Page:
Both of course bigger but also with bigger sensor = more light gathering.

Good luck with your choice.
There is a good argument for the G cameras in terms of low light. The zoom lenses are f/1.8-f/2.8 over the range. Traveling with APS-C, lenses that fast become even less convenient. So there is a trade off. Larger sensor sizes let you get away with higher ISOs. Faster lenses let you use lower ones. I find the noise level acceptable up to ISO 1600 on the G5X II. Stabilization lets you use slower shutter speeds, depending on focal length. With that camera I made handheld shots from the balcony of my stateroom on a moving ship as we left Venice as it got dark. The pictures were amazing. There was some noise in the night sky that was easy to tone down, since there was no detail to lose. I printed on my usual 13” x 19” paper a shot of the Doge’s Palace, the top of St. Mark’s, and environs from the canal we were traversing. It looks great.

For me the choice of what camera equipment to take is based on the purpose of the trip. If I take a bunch of gear, the trip becomes a photo shoot, no matter what I intended. If my purpose is to go places and do things and just incidentally take pictures, then I just throw my G cameras in the bag that fits under the seat on the plane. I still took over 3,000 pictures during the fall, 2019, trip that started with a bit over two weeks in Italty followed by a 14-night Mediterranean cruise. But picture taking didn’t distract from my activities, most of the time. (OK, sunset on Santorini became a photo event.) And the camera fit in my jacket or pants pocket. The only time I missed having more gear was in the Pantheon when I took pictures of the dome to stitch together back home. I don’t know that 16mm on my full frame or 10mm on my Rebel would have taken it all in, but at least it would have been fewer shots. For me, that wouldn’t have been worth carrying a bag full of stuff.

So I would say that in addition to technical considerations, one needs to consider personal style, habits, purposes, etc. In the nineties, I quit taking a camera with me at all when I traveled. In 2000 I had become less serious about photography (or less obsessed), so I thought it was OK to take a basic camera along. That has worked out well for me since. And my “basic” camera has become rather sophisticated.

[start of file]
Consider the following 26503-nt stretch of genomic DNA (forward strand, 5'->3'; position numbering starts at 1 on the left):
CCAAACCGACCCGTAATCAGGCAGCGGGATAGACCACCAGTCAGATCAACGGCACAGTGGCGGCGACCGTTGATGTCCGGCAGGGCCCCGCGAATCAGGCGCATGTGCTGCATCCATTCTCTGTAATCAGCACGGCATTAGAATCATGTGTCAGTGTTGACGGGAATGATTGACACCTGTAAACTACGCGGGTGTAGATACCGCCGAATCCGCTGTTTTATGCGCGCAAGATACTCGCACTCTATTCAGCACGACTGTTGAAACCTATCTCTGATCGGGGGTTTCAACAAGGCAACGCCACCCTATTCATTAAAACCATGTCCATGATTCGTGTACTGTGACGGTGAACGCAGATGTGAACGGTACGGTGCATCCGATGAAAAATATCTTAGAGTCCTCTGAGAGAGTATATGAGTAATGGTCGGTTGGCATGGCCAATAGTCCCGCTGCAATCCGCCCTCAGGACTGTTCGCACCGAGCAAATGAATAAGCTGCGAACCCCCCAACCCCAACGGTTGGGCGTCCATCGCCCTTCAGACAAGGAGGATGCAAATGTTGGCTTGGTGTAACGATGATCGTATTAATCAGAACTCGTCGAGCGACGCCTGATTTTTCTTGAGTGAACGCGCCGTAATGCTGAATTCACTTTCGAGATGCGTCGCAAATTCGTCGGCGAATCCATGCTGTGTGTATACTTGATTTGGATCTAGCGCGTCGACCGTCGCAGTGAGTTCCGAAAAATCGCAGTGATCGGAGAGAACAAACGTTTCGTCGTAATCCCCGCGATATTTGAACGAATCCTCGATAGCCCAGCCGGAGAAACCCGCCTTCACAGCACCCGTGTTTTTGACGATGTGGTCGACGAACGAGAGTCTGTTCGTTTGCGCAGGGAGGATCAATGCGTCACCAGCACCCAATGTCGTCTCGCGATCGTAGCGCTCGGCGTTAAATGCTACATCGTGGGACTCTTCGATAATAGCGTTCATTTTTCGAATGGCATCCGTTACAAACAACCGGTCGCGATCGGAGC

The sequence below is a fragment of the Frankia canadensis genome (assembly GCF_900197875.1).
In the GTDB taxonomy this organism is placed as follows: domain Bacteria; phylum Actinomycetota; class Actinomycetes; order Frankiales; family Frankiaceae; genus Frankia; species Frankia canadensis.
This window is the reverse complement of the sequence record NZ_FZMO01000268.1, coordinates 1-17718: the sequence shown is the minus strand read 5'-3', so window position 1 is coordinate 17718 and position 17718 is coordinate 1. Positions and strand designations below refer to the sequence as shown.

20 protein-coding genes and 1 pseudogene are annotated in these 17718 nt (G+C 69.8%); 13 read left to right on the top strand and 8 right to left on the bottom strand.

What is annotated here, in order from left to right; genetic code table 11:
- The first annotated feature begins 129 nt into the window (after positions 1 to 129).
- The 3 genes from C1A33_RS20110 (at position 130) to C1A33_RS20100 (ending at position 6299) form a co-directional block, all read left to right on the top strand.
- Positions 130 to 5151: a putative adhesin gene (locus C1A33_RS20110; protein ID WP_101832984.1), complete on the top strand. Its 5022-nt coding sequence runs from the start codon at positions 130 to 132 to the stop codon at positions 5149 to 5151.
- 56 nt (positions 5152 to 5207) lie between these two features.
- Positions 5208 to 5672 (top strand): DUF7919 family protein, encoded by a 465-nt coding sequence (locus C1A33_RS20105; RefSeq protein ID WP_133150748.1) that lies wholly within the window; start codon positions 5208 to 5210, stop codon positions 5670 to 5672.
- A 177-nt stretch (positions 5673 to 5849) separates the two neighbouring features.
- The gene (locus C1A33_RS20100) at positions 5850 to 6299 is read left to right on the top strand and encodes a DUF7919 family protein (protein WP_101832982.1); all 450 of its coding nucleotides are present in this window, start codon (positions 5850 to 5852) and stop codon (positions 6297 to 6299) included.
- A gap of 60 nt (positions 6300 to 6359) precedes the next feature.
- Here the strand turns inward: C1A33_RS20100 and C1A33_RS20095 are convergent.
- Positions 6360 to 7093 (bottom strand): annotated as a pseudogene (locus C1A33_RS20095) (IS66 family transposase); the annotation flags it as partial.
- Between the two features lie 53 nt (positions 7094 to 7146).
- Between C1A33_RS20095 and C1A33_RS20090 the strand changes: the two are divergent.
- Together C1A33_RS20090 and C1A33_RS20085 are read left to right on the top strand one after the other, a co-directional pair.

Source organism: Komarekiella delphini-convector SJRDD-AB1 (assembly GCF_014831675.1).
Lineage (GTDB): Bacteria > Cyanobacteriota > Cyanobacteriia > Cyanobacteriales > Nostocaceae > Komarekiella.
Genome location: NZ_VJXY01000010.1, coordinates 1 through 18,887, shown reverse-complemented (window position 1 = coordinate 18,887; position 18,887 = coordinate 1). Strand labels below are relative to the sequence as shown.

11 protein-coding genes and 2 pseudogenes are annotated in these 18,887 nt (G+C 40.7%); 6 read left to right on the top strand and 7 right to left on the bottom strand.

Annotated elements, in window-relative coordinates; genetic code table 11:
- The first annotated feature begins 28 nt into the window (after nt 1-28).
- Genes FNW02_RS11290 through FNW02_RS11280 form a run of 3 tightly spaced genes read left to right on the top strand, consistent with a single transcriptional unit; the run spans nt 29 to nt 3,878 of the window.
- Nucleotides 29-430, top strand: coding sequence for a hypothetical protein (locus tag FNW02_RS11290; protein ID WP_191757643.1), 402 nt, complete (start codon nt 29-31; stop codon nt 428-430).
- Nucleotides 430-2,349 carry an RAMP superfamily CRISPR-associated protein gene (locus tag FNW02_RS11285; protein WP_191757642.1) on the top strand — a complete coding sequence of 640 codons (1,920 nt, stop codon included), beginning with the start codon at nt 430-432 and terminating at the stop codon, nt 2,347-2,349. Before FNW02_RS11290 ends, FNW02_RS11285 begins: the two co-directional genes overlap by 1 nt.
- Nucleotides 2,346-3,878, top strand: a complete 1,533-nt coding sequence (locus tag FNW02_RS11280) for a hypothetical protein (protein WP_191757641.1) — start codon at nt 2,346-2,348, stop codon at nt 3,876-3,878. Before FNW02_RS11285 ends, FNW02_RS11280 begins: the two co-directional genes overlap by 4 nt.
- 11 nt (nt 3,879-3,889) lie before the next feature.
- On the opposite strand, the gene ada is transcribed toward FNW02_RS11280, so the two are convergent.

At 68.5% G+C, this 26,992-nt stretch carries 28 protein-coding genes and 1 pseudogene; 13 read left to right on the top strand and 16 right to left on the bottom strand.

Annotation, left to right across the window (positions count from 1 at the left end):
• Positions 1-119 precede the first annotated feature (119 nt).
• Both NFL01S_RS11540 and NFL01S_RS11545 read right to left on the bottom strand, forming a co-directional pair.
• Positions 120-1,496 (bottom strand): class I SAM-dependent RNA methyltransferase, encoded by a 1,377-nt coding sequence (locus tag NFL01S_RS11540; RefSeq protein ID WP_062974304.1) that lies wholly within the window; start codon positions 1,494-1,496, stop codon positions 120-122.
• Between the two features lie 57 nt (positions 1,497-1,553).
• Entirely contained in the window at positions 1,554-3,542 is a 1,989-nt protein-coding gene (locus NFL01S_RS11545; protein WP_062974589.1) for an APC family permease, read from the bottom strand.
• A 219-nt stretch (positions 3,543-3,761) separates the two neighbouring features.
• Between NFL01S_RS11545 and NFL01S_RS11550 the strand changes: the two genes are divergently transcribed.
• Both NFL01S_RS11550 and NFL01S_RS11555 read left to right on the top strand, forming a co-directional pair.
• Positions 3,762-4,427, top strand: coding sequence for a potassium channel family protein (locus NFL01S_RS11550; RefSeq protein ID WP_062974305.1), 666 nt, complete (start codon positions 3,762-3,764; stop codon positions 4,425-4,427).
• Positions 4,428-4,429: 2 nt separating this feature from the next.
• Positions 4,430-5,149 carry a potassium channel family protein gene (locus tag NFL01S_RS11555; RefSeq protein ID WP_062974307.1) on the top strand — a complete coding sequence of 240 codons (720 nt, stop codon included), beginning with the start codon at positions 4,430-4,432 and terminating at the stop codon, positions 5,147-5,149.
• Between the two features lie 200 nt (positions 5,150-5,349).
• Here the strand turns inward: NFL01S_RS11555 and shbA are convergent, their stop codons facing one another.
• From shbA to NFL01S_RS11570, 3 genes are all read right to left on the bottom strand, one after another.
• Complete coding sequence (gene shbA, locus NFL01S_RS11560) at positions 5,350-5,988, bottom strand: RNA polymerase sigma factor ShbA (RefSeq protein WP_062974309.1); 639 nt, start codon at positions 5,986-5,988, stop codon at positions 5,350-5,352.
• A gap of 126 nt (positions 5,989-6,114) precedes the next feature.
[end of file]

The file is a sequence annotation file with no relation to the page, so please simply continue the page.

privatebydesign

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There is an effective 2 stop equivalence factor between a 1" sensor and an APS-C sensor. So an f1.8 lens on a 1" sensor gives the dof of an f3.5 lens on an APS-C sensor, and iso 1600 on a 1" will be very similar to iso 6400 on an APS-C camera.

Size and portability are important factors but if the main reason for an upgrade is improvements in high iso shooting then nothing beats sensor size, and I don't see anything beating the M series cameras in that size.
 

JPAZ

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As I carry my body + lens kit in a shoulder bag or backpack, my wife takes her Sony Rx100iii out of her purse and shoots away. It has a 1" sensor and is portable. A few negatives: Not an SLR, Menus need some "dives" to navigate so not as quick to change settings on the fly (but there is a control ring around the lens), Lens is 24-70 (equivalent) so no tele and maybe not wide enough for some, this model is 2014 technology and (this is CANON rumors) it is not a Canon. But, it is in your price range on Amazon. Newer versions of this have updated the sensor further but the prices climb. Maybe worth a look?
 

MiraMatt

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Am I the only one to whom it is obvious that that is a link-farming spam post? The thai text - which translates to "football betting" - links to a thai gambling website.

At least delete the spam link from the post and replies to neuter the spammer's benefit.
 

stevelee

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There is an effective 2 stop equivalence factor between a 1" sensor and an APS-C sensor. So an f1.8 lens on a 1" sensor gives the dof of an f3.5 lens on an APS-C sensor, and iso 1600 on a 1" will be very similar to iso 6400 on an APS-C camera.